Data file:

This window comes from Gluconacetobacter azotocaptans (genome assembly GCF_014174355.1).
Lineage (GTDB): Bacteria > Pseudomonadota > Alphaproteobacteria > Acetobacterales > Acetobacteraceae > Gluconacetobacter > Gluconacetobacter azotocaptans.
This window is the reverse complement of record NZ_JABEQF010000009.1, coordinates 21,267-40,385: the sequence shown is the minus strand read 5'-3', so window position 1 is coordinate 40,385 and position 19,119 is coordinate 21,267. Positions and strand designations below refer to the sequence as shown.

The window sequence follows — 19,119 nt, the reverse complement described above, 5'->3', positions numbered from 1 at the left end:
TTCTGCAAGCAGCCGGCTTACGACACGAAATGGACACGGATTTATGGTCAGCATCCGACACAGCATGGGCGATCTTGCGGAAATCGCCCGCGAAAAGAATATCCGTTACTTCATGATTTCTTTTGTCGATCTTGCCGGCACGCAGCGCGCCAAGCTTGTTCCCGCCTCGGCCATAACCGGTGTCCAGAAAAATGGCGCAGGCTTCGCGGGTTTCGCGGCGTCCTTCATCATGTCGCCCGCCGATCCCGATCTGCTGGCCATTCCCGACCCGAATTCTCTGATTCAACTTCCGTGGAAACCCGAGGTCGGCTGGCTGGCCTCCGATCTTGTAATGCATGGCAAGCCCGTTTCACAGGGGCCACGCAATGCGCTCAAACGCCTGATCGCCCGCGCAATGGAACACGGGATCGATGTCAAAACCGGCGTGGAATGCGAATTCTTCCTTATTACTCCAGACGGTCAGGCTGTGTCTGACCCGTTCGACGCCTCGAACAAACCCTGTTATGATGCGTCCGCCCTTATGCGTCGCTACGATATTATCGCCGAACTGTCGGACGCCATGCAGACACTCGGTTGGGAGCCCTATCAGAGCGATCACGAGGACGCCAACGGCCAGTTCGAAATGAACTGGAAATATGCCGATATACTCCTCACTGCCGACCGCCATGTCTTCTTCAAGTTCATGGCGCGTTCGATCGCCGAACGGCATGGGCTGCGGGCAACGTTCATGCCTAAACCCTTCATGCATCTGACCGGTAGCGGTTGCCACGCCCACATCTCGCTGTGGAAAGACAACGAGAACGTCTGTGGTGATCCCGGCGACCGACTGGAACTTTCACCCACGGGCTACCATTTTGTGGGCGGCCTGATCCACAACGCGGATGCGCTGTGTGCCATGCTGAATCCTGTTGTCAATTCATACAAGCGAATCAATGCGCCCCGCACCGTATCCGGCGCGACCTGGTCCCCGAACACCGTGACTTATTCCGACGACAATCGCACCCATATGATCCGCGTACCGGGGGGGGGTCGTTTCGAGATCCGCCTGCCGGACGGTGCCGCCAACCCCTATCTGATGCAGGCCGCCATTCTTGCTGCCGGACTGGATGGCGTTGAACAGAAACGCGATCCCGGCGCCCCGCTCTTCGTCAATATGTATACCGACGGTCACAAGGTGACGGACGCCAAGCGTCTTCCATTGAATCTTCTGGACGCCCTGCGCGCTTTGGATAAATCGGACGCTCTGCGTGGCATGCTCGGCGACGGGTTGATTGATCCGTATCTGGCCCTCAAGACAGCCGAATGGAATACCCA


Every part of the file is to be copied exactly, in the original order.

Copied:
This window comes from Gluconacetobacter azotocaptans (genome assembly GCF_014174355.1).
Lineage (GTDB): Bacteria > Pseudomonadota > Alphaproteobacteria > Acetobacterales > Acetobacteraceae > Gluconacetobacter > Gluconacetobacter azotocaptans.
This window is the reverse complement of record NZ_JABEQF010000009.1, coordinates 21,267-40,385: the sequence shown is the minus strand read 5'-3', so window position 1 is coordinate 40,385 and position 19,119 is coordinate 21,267. Positions and strand designations below refer to the sequence as shown.

The window sequence follows — 19,119 nt, the reverse complement described above, 5'->3', positions numbered from 1 at the left end:
TTCTGCAAGCAGCCGGCTTACGACACGAAATGGACACGGATTTATGGTCAGCATCCGACACAGCATGGGCGATCTTGCGGAAATCGCCCGCGAAAAGAATATCCGTTACTTCATGATTTCTTTTGTCGATCTTGCCGGCACGCAGCGCGCCAAGCTTGTTCCCGCCTCGGCCATAACCGGTGTCCAGAAAAATGGCGCAGGCTTCGCGGGTTTCGCGGCGTCCTTCATCATGTCGCCCGCCGATCCCGATCTGCTGGCCATTCCCGACCCGAATTCTCTGATTCAACTTCCGTGGAAACCCGAGGTCGGCTGGCTGGCCTCCGATCTTGTAATGCATGGCAAGCCCGTTTCACAGGGGCCACGCAATGCGCTCAAACGCCTGATCGCCCGCGCAATGGAACACGGGATCGATGTCAAAACCGGCGTGGAATGCGAATTCTTCCTTATTACTCCAGACGGTCAGGCTGTGTCTGACCCGTTCGACGCCTCGAACAAACCCTGTTATGATGCGTCCGCCCTTATGCGTCGCTACGATATTATCGCCGAACTGTCGGACGCCATGCAGACACTCGGTTGGGAGCCCTATCAGAGCGATCACGAGGACGCCAACGGCCAGTTCGAAATGAACTGGAAATATGCCGATATACTCCTCACTGCCGACCGCCATGTCTTCTTCAAGTTCATGGCGCGTTCGATCGCCGAACGGCATGGGCTGCGGGCAACGTTCATGCCTAAACCCTTCATGCATCTGACCGGTAGCGGTTGCCACGCCCACATCTCGCTGTGGAAAGACAACGAGAACGTCTGTGGTGATCCCGGCGACCGACTGGAACTTTCACCCACGGGCTACCATTTTGTGGGCGGCCTGATCCACAACGCGGATGCGCTGTGTGCCATGCTGAATCCTGTTGTCAATTCATACAAGCGAATCAATGCGCCCCGCACCGTATCCGGCGCGACCTGGTCCCCGAACACCGTGACTTATTCCGACGACAATCGCACCCATATGATCCGCGTACCGGGGGGGGGTCGTTTCGAGATCCGCCTGCCGGACGGTGCCGCCAACCCCTATCTGATGCAGGCCGCCATTCTTGCTGCCGGACTGGATGGCGTTGAACAGAAACGCGATCCCGGCGCCCCGCTCTTCGTCAATATGTATACCGACGGTCACAAGGTGACGGACGCCAAGCGTCTTCCATTGAATCTTCTGGACGCCCTGCGCGCTTTGGATAAATCGGACGCTCTGCGTGGCATGCTCGGCGACGGGTTGATTGATCCGTATCTGGCCCTCAAGACAGCCGAATGGAATACCCA